A Little Bull, Country Western Honky Tonkin’ and a Glass or Two of Texas “Chardonnay” at Brennan Vineyards

A Little Bull, Country Western Honky Tonkin’ and a Glass or Two of Texas “Chardonnay” at Brennan Vineyards

During my recent sit in the Brennan Vineyards (www.brennanvineyards.com) tasting room in Comanche, Texas, while I was trying to discern the nuances between their 2008 and 2009 Viogniers, in walked a lady. She was welcomed by Trelise Brennan with a friendly enough, “Would you like to taste some wine?” The response was immediate, “OK, but actually, I’m a beer drinker but want to buy a bottle of wine for a friend hosting a party. Do you have a Chardonnay?”

Trelise mentioned that Brennan Vineyards, like a growing number of Texas wineries, does not make a Chardonnay as this varietal can be difficult to grow in Texas. However, she offered, “How about our Viognier?” The look on the other side of the tasting room bar was one of puzzlement as if to say, “What, no Chardonnay? Is this a winery or what?”

I pitched in with a comment of my own saying, “You know that Viognier is in Texas what Chardonnay is in California.” To this I added, “When you taste the wine it’ll be dry like a Chardonnay, but with a taste of white peach, a dry white peach.”

Her acceptance of the Brennan Viognier was given with her smile and nod of her head. With that, she asked, “What do you have that’s like a Merlot?”

By this time, I had moved on to the red wines; the Brennan Vineyards Cabernet Sauvignon, Syrah and their Austin Street Red, a blend of a warm weather Sicilian grape called Nero d’ Avola mixed with some Syrah and Barbera. Before Trelise could say that they didn’t have a Merlot either, I suggested to the tasting room guest that she should try the three Brennan Vineyards red wines and decide which she likes best. All three have what I think is the characteristic Brennan smoky style.

Which did she like best? I guessed it right. Her preference was the Syrah, likely the softest of the three red wines at Brennan Vineyard and most like Merlot to her taste buds. After the tasting, she ended up taking home three bottles of wine which is not bad for an acknowledged Texas beer drinker.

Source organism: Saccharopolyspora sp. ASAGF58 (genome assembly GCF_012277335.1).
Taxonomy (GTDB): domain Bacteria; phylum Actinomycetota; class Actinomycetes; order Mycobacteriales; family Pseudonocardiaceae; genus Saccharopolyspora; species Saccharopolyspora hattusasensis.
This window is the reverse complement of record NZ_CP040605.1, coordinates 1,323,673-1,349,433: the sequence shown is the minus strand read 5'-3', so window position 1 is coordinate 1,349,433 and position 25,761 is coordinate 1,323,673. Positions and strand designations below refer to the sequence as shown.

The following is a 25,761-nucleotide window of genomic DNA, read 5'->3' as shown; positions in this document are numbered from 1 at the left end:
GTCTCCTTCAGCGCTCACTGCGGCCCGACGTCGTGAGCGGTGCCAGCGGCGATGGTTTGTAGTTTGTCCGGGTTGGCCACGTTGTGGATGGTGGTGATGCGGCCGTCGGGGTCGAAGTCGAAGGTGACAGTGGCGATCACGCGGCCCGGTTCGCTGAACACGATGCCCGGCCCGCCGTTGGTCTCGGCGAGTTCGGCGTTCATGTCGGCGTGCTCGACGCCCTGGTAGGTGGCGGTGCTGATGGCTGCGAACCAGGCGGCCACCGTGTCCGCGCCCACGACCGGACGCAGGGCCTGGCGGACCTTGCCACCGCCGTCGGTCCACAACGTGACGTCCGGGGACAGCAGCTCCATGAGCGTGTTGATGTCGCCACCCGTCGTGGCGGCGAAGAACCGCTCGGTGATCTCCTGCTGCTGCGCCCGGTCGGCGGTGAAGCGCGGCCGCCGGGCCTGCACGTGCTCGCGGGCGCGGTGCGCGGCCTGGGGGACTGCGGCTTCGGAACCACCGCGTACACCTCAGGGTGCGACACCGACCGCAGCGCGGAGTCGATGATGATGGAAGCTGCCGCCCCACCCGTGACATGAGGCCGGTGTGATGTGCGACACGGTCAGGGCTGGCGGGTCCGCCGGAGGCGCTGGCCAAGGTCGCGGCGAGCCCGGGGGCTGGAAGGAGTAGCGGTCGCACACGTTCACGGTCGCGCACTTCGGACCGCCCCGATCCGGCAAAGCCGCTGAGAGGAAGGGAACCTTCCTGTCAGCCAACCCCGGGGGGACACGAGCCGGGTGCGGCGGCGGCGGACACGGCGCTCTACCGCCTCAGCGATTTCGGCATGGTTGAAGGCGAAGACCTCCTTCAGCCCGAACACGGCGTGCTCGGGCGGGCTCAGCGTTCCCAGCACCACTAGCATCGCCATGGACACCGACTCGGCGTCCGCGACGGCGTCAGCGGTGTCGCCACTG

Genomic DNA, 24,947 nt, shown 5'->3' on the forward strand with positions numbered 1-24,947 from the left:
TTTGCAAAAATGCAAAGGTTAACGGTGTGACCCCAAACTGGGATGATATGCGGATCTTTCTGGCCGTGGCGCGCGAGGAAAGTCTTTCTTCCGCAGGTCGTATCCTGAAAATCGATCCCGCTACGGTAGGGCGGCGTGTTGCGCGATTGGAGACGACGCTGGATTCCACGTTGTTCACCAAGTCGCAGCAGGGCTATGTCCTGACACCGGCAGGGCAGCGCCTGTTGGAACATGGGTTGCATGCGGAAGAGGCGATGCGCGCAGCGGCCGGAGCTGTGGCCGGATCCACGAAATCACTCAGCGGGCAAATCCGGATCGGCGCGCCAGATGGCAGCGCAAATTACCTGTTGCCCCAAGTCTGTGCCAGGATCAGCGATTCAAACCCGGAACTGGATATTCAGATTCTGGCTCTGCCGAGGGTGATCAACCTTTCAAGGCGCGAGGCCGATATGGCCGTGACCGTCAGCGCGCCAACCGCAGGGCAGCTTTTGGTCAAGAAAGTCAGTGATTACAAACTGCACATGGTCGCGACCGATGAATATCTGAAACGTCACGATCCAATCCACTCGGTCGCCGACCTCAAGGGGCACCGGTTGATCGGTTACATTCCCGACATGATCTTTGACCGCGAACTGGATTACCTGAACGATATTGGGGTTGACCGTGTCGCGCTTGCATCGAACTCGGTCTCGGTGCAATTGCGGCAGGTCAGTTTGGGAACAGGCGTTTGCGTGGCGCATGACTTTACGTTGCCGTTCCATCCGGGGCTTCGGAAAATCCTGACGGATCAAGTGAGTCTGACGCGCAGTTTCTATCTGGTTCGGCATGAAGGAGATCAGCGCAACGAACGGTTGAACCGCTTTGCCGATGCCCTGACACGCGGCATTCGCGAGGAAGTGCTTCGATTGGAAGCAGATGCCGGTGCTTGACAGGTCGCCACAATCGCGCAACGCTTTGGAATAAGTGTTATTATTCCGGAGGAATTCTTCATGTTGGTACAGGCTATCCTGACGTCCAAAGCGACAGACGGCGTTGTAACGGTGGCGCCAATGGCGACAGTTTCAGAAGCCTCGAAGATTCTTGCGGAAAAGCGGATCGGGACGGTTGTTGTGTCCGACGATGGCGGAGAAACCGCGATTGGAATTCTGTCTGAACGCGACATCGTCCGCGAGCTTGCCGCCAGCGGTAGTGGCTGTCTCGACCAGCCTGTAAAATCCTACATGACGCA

Before she left, I asked her, what she was doing in Comanche besides tasting wine. She said that she was looking at bulls, Brangus to be specific, a hybrid between Angus and Brahma. To me, this sounded like a marketing opportunity for Comanche County’s only winery, actually a bit of cross marketing: Imagine with every two bulls you get a hefty discount on a case of red wine from Brennan Vineyards. As you know, red meat does go with red wine!

In the evening, my wife and I returned to Brennan Vineyards for their monthly music event, Second Saturday Sounds that featured singer, songwriter Zane Williams. It was a night of C&W honky tonkin’, Texas wine country style in the Brennan Vineyards Austin House(http://www.zanewilliamsmusic.com/fr_index.cfm).

The music was accompanied with offerings of Brennan Vineyard’s signature red and white wine including the Syrah and Viognier, and grand food selections that included beef tenderloin tacos and a gourmet grilled quail pizza.

After that night, I had to admit (again), that there is no wine country like Texas wine country. Where else can you talk a little bull, do some boot scootin’ to fine country western music, and drink a glass of two of Texas “Chardonnay”. Stop on by and enjoy.

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  1. There are some really great Viogniers being made in Texas. I’ve really fallen in love with these wines in the last few months.

    The Syrah also goes to show that Rhone varieties can be really outstanding here in Texas. I also love the thought of Texas producing some more uncommon varieties, like Nero d’Avola. I think that some of the more unique varieties are likely to end up being Texas’ claim to fame in the long run.

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